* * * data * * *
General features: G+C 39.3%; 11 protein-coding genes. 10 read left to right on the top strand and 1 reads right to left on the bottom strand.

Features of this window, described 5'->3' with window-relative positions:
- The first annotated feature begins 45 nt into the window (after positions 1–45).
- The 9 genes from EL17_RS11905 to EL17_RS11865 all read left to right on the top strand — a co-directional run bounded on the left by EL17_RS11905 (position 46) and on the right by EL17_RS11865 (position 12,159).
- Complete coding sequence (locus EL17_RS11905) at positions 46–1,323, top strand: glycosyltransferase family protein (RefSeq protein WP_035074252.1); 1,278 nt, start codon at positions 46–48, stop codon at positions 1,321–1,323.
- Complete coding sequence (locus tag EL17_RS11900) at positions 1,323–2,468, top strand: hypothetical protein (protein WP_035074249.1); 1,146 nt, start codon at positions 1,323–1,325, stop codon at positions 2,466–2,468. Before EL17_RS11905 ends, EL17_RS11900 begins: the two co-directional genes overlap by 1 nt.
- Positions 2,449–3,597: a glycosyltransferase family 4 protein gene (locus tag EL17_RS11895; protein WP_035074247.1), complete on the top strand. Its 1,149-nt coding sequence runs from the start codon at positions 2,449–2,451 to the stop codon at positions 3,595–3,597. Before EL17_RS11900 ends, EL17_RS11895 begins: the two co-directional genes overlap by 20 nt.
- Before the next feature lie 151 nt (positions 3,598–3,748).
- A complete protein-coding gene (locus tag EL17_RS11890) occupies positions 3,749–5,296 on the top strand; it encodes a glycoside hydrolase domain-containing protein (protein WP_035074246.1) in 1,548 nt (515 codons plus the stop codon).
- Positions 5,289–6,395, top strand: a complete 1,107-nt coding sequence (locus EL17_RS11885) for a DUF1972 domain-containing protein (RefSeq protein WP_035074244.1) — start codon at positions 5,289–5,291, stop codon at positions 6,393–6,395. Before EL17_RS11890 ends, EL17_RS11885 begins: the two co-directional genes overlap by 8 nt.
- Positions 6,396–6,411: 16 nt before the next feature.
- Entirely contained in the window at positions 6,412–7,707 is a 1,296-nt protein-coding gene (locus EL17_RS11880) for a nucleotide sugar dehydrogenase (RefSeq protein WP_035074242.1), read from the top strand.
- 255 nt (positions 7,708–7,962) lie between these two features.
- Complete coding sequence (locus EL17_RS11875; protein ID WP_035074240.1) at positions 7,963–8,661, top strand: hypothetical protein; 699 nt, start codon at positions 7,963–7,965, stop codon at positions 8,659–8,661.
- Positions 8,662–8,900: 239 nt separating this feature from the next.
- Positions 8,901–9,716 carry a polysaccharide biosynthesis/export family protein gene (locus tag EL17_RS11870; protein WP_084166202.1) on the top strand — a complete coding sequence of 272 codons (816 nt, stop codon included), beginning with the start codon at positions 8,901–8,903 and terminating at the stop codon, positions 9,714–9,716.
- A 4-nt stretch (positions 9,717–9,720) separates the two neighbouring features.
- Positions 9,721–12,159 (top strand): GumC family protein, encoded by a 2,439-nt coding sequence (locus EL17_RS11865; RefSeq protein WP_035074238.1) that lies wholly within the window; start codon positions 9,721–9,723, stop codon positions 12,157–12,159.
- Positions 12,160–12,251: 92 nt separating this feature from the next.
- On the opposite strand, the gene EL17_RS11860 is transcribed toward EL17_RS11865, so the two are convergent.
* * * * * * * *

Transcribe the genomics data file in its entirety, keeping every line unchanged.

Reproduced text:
General features: G+C 39.3%; 11 protein-coding genes. 10 read left to right on the top strand and 1 reads right to left on the bottom strand.

Features of this window, described 5'->3' with window-relative positions:
- The first annotated feature begins 45 nt into the window (after positions 1–45).
- The 9 genes from EL17_RS11905 to EL17_RS11865 all read left to right on the top strand — a co-directional run bounded on the left by EL17_RS11905 (position 46) and on the right by EL17_RS11865 (position 12,159).
- Complete coding sequence (locus EL17_RS11905) at positions 46–1,323, top strand: glycosyltransferase family protein (RefSeq protein WP_035074252.1); 1,278 nt, start codon at positions 46–48, stop codon at positions 1,321–1,323.
- Complete coding sequence (locus tag EL17_RS11900) at positions 1,323–2,468, top strand: hypothetical protein (protein WP_035074249.1); 1,146 nt, start codon at positions 1,323–1,325, stop codon at positions 2,466–2,468. Before EL17_RS11905 ends, EL17_RS11900 begins: the two co-directional genes overlap by 1 nt.
- Positions 2,449–3,597: a glycosyltransferase family 4 protein gene (locus tag EL17_RS11895; protein WP_035074247.1), complete on the top strand. Its 1,149-nt coding sequence runs from the start codon at positions 2,449–2,451 to the stop codon at positions 3,595–3,597. Before EL17_RS11900 ends, EL17_RS11895 begins: the two co-directional genes overlap by 20 nt.
- Before the next feature lie 151 nt (positions 3,598–3,748).
- A complete protein-coding gene (locus tag EL17_RS11890) occupies positions 3,749–5,296 on the top strand; it encodes a glycoside hydrolase domain-containing protein (protein WP_035074246.1) in 1,548 nt (515 codons plus the stop codon).
- Positions 5,289–6,395, top strand: a complete 1,107-nt coding sequence (locus EL17_RS11885) for a DUF1972 domain-containing protein (RefSeq protein WP_035074244.1) — start codon at positions 5,289–5,291, stop codon at positions 6,393–6,395. Before EL17_RS11890 ends, EL17_RS11885 begins: the two co-directional genes overlap by 8 nt.
- Positions 6,396–6,411: 16 nt before the next feature.
- Entirely contained in the window at positions 6,412–7,707 is a 1,296-nt protein-coding gene (locus EL17_RS11880) for a nucleotide sugar dehydrogenase (RefSeq protein WP_035074242.1), read from the top strand.
- 255 nt (positions 7,708–7,962) lie between these two features.
- Complete coding sequence (locus EL17_RS11875; protein ID WP_035074240.1) at positions 7,963–8,661, top strand: hypothetical protein; 699 nt, start codon at positions 7,963–7,965, stop codon at positions 8,659–8,661.
- Positions 8,662–8,900: 239 nt separating this feature from the next.
- Positions 8,901–9,716 carry a polysaccharide biosynthesis/export family protein gene (locus tag EL17_RS11870; protein WP_084166202.1) on the top strand — a complete coding sequence of 272 codons (816 nt, stop codon included), beginning with the start codon at positions 8,901–8,903 and terminating at the stop codon, positions 9,714–9,716.
- A 4-nt stretch (positions 9,717–9,720) separates the two neighbouring features.
- Positions 9,721–12,159 (top strand): GumC family protein, encoded by a 2,439-nt coding sequence (locus EL17_RS11865; RefSeq protein WP_035074238.1) that lies wholly within the window; start codon positions 9,721–9,723, stop codon positions 12,157–12,159.
- Positions 12,160–12,251: 92 nt separating this feature from the next.
- On the opposite strand, the gene EL17_RS11860 is transcribed toward EL17_RS11865, so the two are convergent.